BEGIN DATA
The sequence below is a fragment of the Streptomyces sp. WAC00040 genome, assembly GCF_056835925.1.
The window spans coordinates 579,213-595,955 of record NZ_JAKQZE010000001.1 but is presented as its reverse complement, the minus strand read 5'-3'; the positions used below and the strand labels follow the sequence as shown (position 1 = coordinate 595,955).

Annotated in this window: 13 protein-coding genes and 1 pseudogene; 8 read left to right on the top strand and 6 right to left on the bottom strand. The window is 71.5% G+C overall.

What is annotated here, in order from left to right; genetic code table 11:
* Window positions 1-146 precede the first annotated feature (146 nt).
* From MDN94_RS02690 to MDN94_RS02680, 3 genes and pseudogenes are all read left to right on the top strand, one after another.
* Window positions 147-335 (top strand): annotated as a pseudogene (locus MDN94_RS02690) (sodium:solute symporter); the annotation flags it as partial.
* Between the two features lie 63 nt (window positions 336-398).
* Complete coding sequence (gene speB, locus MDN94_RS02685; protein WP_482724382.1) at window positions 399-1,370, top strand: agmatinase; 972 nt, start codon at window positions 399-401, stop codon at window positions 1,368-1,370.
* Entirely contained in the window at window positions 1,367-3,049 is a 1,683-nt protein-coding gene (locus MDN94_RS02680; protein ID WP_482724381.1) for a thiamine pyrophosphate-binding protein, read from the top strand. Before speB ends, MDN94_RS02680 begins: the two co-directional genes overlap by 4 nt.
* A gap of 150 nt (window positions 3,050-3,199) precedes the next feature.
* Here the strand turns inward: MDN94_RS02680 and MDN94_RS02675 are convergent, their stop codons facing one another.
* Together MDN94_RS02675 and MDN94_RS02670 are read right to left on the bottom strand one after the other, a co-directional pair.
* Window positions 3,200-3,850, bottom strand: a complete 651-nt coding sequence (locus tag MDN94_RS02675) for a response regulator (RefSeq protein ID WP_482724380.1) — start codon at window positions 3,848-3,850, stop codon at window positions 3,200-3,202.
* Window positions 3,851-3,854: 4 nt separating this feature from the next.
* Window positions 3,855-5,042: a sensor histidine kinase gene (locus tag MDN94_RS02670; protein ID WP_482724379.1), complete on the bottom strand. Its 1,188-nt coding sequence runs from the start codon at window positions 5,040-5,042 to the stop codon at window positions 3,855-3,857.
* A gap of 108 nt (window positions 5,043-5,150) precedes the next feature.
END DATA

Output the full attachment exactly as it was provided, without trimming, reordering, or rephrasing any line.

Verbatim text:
The sequence below is a fragment of the Streptomyces sp. WAC00040 genome, assembly GCF_056835925.1.
The window spans coordinates 579,213-595,955 of record NZ_JAKQZE010000001.1 but is presented as its reverse complement, the minus strand read 5'-3'; the positions used below and the strand labels follow the sequence as shown (position 1 = coordinate 595,955).

Annotated in this window: 13 protein-coding genes and 1 pseudogene; 8 read left to right on the top strand and 6 right to left on the bottom strand. The window is 71.5% G+C overall.

What is annotated here, in order from left to right; genetic code table 11:
* Window positions 1-146 precede the first annotated feature (146 nt).
* From MDN94_RS02690 to MDN94_RS02680, 3 genes and pseudogenes are all read left to right on the top strand, one after another.
* Window positions 147-335 (top strand): annotated as a pseudogene (locus MDN94_RS02690) (sodium:solute symporter); the annotation flags it as partial.
* Between the two features lie 63 nt (window positions 336-398).
* Complete coding sequence (gene speB, locus MDN94_RS02685; protein WP_482724382.1) at window positions 399-1,370, top strand: agmatinase; 972 nt, start codon at window positions 399-401, stop codon at window positions 1,368-1,370.
* Entirely contained in the window at window positions 1,367-3,049 is a 1,683-nt protein-coding gene (locus MDN94_RS02680; protein ID WP_482724381.1) for a thiamine pyrophosphate-binding protein, read from the top strand. Before speB ends, MDN94_RS02680 begins: the two co-directional genes overlap by 4 nt.
* A gap of 150 nt (window positions 3,050-3,199) precedes the next feature.
* Here the strand turns inward: MDN94_RS02680 and MDN94_RS02675 are convergent, their stop codons facing one another.
* Together MDN94_RS02675 and MDN94_RS02670 are read right to left on the bottom strand one after the other, a co-directional pair.
* Window positions 3,200-3,850, bottom strand: a complete 651-nt coding sequence (locus tag MDN94_RS02675) for a response regulator (RefSeq protein ID WP_482724380.1) — start codon at window positions 3,848-3,850, stop codon at window positions 3,200-3,202.
* Window positions 3,851-3,854: 4 nt separating this feature from the next.
* Window positions 3,855-5,042: a sensor histidine kinase gene (locus tag MDN94_RS02670; protein ID WP_482724379.1), complete on the bottom strand. Its 1,188-nt coding sequence runs from the start codon at window positions 5,040-5,042 to the stop codon at window positions 3,855-3,857.
* A gap of 108 nt (window positions 5,043-5,150) precedes the next feature.